Ilya: Although not new, we continue to make a bunch of fun and interesting natural and experimental wines. For example, our Clockwork is a skin-fermented Sauvignon Blanc that is fermented in concrete and aged in amphora. Another example is The Freak Pinot Noir is a 70% whole-cluster, natural Pinot from our vineyard that is fermented and aged in amphora. 

Rob: We’re always trying something at Creekside, whether it’s pet-nat <with Viognier>, skin-ferment <with Gewurz this year, first time using that variety>, or different roses from cab sauv and Pinot noir, plus one barrel-fermented with Syrah. Fun stuff.

9. What did you or your team do to celebrate the Harvest?

Dan: We have a big BBQ here at Rosehall but it was especially nice that a local group of artists (I will find the name and forward it) here in Hillier threw an amazing bash for our Mexican fellas. Full on cocina y musica authentico. Our friends at Closson Chase Vineyards hosted. It was lovely and very loving of them to do that.

Ilya: We usually celebrate with some bubbles. This year we opened our 2018 Traditional Method – Blanc de Blanc.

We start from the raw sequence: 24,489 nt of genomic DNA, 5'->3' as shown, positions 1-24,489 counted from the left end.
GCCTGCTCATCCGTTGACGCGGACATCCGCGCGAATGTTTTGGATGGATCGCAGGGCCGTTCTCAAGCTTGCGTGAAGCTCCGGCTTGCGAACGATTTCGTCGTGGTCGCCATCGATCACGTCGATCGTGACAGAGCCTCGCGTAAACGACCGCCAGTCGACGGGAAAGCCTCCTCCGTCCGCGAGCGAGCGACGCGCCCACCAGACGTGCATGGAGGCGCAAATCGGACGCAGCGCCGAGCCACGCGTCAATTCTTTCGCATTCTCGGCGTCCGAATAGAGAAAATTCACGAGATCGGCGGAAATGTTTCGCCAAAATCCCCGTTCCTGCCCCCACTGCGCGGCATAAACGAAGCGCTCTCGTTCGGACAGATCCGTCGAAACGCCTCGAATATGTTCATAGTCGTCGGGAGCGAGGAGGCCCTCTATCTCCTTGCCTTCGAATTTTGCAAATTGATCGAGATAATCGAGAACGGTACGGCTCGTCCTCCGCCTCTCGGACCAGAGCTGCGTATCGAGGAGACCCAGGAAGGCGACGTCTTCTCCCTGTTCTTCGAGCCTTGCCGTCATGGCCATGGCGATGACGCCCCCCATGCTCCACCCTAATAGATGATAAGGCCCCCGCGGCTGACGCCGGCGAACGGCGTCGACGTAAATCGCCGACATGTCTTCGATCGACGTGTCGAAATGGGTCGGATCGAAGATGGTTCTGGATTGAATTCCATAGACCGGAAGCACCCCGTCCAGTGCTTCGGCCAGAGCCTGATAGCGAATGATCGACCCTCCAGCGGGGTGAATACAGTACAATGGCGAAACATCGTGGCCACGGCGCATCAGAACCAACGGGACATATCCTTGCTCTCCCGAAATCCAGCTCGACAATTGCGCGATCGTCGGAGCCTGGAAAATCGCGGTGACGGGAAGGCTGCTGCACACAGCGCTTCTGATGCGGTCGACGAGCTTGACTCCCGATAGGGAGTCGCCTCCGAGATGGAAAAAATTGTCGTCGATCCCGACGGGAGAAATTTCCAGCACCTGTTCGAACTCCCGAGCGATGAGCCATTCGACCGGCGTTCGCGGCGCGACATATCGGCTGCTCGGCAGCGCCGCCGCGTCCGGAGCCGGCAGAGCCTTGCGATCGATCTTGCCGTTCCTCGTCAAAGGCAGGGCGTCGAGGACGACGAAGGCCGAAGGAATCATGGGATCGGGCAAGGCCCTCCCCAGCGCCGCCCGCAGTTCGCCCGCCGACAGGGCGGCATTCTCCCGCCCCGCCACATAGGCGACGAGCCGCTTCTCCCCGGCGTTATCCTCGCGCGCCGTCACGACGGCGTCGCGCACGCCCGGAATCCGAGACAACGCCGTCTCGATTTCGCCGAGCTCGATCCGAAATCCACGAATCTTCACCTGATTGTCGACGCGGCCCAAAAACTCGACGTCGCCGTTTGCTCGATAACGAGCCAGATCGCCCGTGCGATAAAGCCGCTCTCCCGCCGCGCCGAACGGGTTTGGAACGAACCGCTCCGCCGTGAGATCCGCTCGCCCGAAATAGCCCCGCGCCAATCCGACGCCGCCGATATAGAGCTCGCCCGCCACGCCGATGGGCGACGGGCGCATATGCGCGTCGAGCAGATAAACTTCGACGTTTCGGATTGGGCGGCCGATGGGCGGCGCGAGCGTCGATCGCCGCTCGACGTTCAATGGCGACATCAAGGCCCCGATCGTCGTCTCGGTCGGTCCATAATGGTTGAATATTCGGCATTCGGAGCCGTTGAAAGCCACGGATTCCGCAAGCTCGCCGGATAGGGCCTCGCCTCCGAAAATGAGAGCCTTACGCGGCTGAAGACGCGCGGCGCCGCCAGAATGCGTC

Rob: Industry parties pop up everywhere in November to share war stories over a beer. And we always have a crush crew “family meal” together after harvest with lots of good wines, usually with spouses to thank them for their sacrifices as well.

Thank you to all three winemakers for sharing their 2022 harvest experiences.

Author: mywinepal
Drink Good Wine. That is my motto and I really want to help you drink good wine. What is good wine? That can be a different thing for each people. Food also loves wine so I also cover food and wine pairings, restaurant reviews, and world travel. Enjoy life with me. MyWinePal was started by Karl Kliparchuk, WSET. I spent many years with the South World Wine Society as the President and then cellar master. I love to travel around the world, visiting wine regions and sharing my passion for food & wine with you. Come live vicariously through me, and enjoy all my recommended wines.